If you live in the United States and have access to a news source, then you have most likely heard of Karen Klein. In case you have just emerged from a hole in the ground, awakened from a medically induced coma, or returned from a fabulous vacation in North Korea, I'll bring you up to speed. Karen Klein is a 68 year-old bus monitor in New York state who was bullied by a group of middle school boys on the bus while performing her monitoring duties. To be clear, the treatment she was given could be characterized as verbally abusive; it was savage. The boys' intent was to cause her emotional pain. Why do we know this? We know this because the video that surfaced on the Internet that recorded the boys' ridicule and bullying as well as Ms. Klein's responses was entitled "Making The Bus Monitor Cry".
As of June 23, 2012, that video received 5,672,306 hits on YouTube. The public outcry on behalf of Karen Klein was channeled into a fundraising effort to send her on a vacation which has now amounted to more than $600,000 in donations. She's been a guest on the Today show. She's been interviewed by Anderson Cooper. She's in newspapers across the United States and other English-speaking countries. It seems that this story is resonating with people across cultures.
But there is another dimension to this story, and no one is casting a light on it.
Children are bullied every day on the bus and treated exactly like Ms. Klein, if not worse. This video didn't just show the world what a few seventh grade boys from upstate New York were doing to one of their elders; this video showed the world how children treat other children in school--all the time.
Allow me to illustrate my point.
I have four daughters. One of them was bullied on the school bus for six months. She never told anyone. She thought that she could handle it. Then one day, she couldn't. Her bully threatened to hurt her physically. I got involved when I finally learned what was happening. I also learned that her school didn't really have a policy regarding bullying. I spoke to her teacher. In the end, it was decided that my husband and I should drive our two younger daughters to and from school for two weeks, and the boy who was bullying her would retain his bus-riding privileges. When my daughters returned to riding the bus, the bullying only increased.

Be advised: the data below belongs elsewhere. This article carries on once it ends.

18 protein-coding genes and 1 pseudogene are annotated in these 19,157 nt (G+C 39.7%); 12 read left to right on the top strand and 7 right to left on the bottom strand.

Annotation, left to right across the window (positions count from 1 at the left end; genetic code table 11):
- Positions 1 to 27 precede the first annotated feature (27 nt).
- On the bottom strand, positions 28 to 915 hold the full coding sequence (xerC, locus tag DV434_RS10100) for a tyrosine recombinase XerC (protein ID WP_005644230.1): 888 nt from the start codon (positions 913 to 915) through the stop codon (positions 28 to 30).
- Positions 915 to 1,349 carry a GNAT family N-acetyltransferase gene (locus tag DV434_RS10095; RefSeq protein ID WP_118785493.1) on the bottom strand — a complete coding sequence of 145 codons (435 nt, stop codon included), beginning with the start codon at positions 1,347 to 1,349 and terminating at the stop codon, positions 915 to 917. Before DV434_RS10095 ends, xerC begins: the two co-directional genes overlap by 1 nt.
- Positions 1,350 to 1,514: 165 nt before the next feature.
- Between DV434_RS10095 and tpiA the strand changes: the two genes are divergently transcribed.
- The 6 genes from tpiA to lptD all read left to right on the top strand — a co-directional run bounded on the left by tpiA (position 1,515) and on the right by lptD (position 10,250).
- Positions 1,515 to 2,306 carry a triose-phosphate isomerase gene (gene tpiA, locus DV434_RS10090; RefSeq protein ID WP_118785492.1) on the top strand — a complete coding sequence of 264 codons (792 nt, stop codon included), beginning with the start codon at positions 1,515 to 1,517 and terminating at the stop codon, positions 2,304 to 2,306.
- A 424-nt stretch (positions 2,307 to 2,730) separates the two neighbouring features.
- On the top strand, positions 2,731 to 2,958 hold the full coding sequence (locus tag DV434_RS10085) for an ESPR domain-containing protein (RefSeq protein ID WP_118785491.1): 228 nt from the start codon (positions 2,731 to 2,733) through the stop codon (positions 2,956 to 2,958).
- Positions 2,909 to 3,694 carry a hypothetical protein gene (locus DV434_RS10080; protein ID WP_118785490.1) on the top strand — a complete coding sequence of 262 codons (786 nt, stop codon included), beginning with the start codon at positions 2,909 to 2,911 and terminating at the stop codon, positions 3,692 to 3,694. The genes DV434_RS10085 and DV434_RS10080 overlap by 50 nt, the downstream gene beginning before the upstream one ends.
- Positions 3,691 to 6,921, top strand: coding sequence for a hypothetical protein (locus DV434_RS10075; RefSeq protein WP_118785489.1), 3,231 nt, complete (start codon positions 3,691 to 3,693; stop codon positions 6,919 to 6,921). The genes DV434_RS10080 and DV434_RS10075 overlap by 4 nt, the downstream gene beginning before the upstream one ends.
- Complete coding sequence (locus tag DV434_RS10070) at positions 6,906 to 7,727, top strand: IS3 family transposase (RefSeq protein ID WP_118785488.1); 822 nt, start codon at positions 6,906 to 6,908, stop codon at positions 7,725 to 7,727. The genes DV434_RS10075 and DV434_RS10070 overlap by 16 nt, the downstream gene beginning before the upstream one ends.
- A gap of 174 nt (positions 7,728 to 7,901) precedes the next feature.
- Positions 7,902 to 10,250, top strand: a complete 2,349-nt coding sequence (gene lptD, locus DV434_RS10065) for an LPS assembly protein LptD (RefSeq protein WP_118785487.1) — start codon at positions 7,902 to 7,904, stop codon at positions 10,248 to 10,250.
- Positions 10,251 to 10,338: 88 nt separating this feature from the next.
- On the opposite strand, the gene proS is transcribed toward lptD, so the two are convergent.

Once again, I spoke with teachers as well as the principal. My sole question for the principal was: "Are my daughters safe in their school?" She evaded. "Are they?" She wouldn't answer. "What's the bullying policy?" No answer. "My daughter has autism. She is vulnerable."..."I didn't know that." In the end, the principal of my local elementary school would not tell me that my little girls were safe in their school. Instead, she told me that the boys who were bullying them needed help implying that my girls were on their own. While it is true that children who bully do need help, that help should not come at the expense of their victims. Sadly, this is not an uncommon response.
My next step? I went to the bus company since the worst of the bullying happened on the bus. In our district, at the beginning of each school year, every child receives what appears to be a social contract--rules and expectations that they will abide by when they ride the bus. They and their parents must sign this contract if they intend to ride the bus. My question for the bus company: "What happens when the contract is broken?" If a child bullies another child on the bus, then they break the social contract. They ought to lose their bus-riding privilege. The manager of the bus company said that the contracts originated from the schools, and it is the principals' job to enforce any broken contracts. Once again, I was faced with dealing with the school principal who clearly liked the status quo.
The next step? I called the superintendent and notified the school board. I got nowhere fast. The last thing I could do was talk to other parents. There had to be other children experiencing problems. I found out that another special needs child had a gun pulled on him while riding the bus. A gun! In our little suburb! I heard extraordinary stories of harassment, sexual harassment, ridicule, abuse, and behavior that would qualify as assault if an adult behaved in that manner, and all of it was happening on the bus. What's more, the bus drivers knew about it, but they seldom did anything. Our principal knew about it, too, but nothing was being done. Children were fearful, and not a few were experiencing high anxiety.
We parents decided to approach the school board one evening during a scheduled meeting. Someone alerted the local media, and it turned into quite the brouhaha. Everyone was allowed to speak to the board individually at a podium. We were recorded for the local television channels. There were over fifty of us in total. It was a long session.